There are cases where Chinese companies are airlifting the entire work force on major projects directly from China. The locals are not getting employment and benefits of development. African NGOs and labor unions allege, the profits from the natural resources are not trickling down and this upsets the local population. Frustration is growing where the money is gone to dictators and the natural resources are depleted by Chinese companies with nothing left for locals except environmental disaster to sort-out. 

As more non governmental and global organizations with no ulterior motives, point out these inequalities, the hope is that the Chinese government will impose more oversight on aid projects and for profit companies to make sure they adhere to their global social responsibilities, and to protect the environment, especially where weak and non-democratic African countries are concerned.  

Another problematic area for China is where Chinese companies are developing a disputed land like Sudan and Ethiopian. For example, The Ogaden National Liberation Front, a group fighting for autonomy and equal rights for the ethnic Somali minority in Ethiopian occupied territory claims that a division of Chinese State owned oil corporation Sinopec, Zhongyuan Petroleum of China is developing a land evicted from the local Somali nomadic herders in the Ethiopian occupied Somali state. The Chinese oil company is not only developing a land forcefully evicted from the rightful indigenous population, but is also engaged in a land contested by Ogaden National Liberation Front.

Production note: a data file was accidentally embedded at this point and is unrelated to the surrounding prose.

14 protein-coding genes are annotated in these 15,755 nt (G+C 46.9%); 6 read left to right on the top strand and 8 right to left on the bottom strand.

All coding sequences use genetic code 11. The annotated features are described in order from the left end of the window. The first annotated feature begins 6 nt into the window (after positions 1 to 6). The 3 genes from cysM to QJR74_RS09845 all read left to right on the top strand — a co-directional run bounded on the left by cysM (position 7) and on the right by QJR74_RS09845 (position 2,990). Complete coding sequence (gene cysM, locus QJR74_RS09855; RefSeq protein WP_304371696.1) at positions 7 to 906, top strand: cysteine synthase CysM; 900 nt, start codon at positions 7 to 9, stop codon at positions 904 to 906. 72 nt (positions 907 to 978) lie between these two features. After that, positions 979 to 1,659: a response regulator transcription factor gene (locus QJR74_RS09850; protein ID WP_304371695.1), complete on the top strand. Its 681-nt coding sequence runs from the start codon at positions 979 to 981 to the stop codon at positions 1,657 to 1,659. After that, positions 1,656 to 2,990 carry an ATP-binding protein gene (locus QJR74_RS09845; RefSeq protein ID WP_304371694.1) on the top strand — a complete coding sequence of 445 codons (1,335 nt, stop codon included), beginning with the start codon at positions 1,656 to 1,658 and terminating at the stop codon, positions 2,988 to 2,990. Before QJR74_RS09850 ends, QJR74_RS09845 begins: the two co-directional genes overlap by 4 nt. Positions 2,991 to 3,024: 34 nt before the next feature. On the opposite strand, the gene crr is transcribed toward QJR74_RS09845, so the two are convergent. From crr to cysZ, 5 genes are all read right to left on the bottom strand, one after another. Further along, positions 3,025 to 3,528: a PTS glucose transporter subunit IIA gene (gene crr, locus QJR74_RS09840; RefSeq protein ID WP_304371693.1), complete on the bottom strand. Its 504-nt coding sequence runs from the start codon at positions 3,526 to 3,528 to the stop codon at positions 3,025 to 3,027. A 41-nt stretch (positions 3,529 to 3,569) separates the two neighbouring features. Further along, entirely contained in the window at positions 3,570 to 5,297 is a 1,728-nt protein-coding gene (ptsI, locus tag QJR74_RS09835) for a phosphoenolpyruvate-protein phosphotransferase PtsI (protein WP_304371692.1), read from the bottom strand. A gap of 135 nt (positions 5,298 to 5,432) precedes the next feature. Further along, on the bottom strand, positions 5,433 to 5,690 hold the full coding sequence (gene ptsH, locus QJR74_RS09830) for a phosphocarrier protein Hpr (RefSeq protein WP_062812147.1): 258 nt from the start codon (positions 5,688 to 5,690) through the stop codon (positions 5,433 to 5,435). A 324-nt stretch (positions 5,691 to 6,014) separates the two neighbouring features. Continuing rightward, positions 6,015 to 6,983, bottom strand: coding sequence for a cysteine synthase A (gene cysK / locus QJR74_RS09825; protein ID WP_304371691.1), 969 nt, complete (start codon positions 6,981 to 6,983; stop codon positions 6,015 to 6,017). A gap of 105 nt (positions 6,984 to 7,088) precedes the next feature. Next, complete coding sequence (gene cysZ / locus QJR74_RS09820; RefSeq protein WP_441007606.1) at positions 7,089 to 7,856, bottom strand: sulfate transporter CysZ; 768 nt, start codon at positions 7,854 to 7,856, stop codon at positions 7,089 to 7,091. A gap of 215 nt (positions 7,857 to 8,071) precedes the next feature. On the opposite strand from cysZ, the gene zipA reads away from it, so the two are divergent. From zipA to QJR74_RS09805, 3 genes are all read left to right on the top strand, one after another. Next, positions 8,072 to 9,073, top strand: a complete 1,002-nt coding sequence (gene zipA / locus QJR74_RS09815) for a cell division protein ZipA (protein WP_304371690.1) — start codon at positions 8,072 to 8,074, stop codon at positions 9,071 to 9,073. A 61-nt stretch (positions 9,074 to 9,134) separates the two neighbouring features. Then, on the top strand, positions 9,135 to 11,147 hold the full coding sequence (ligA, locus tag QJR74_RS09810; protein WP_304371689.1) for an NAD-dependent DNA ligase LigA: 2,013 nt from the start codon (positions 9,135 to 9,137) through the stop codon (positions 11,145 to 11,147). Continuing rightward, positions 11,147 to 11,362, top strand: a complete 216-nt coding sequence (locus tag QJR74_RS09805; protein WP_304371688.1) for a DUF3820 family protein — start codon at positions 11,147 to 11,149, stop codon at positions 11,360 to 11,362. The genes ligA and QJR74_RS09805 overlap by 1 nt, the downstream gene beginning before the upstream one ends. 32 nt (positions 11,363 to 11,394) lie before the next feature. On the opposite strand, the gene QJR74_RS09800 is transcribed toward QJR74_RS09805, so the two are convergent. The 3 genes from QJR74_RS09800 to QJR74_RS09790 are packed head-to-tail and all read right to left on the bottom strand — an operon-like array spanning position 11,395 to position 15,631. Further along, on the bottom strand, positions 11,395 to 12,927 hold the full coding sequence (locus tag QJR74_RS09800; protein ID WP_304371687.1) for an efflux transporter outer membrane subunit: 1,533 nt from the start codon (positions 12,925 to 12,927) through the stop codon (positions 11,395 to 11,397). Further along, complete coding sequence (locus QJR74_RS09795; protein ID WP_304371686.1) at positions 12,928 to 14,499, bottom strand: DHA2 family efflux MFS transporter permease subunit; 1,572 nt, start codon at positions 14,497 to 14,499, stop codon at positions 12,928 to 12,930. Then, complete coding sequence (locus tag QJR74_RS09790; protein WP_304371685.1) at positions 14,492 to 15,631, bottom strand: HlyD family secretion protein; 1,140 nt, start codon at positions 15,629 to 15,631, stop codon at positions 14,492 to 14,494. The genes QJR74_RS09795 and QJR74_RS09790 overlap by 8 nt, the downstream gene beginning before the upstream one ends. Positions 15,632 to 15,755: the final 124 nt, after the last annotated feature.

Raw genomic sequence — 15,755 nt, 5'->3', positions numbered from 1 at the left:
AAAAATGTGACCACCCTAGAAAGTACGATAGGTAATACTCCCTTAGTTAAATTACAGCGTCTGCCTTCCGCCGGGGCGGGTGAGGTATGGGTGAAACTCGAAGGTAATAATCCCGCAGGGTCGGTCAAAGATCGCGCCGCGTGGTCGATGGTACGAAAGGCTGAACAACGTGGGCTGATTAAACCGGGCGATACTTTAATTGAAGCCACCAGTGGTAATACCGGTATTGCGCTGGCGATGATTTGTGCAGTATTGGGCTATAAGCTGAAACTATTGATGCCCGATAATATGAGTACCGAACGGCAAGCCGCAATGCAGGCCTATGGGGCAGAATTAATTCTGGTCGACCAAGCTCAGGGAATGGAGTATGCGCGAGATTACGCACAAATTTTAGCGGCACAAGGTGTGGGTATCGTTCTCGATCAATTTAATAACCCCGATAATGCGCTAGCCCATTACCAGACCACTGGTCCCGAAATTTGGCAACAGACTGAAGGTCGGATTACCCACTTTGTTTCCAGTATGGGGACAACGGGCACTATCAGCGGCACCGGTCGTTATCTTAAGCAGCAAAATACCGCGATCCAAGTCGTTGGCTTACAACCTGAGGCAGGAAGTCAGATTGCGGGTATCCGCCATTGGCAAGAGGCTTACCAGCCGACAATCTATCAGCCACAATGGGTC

Sino-African relations are a complex, and as China projects its power and influence into Africa, they will have to learn, adjust and change. But one thing is for sure, it is not as bad as some western media with ulterior motives are making it to be and it is not as all good and rosy as some Chinese media like us to believe, as the case in Ethiopia-Somali border region and Southern Sudan shows.  

Time will tell, but eventually it is the Chinese companies and their government’s decisions that will determine the outcome. If Chinese companies take the high road and make sure local customs, environmental and labor laws are respected and protected. If the Chinese companies and their government stands up to their social responsibilities and avoid paying bribes to gain favorable conditions in the expense of the local people, and avoid disputed conflict areas they will be respected and will have strong ties with African and its people. But if they align themselves with the worst dictators, labor violations become the norm, the environment is destroyed and local customs and population are devastated, then I am afraid it is the Chinese that are to be blamed and that will be detrimental to future success in the Sino-African relationship experiment. 

If Chinese government implements major oversight measures, it will succeed in becoming a new partner in Africa, one that is mutually beneficial for both partners and is based on respect for both people and the environment. A partnership that is different from the one Africa had with Europe and United States for the last 60 years. The Western model was “we know what is good for you. Do as we tell you or else”. Obviously that did not work as Africa is poorer, hungrier and unhealthy as ever before. Let us hope this Sino-African relations prospers and matures as Africa has very few friends in this global economic crisis. 

Ali Osman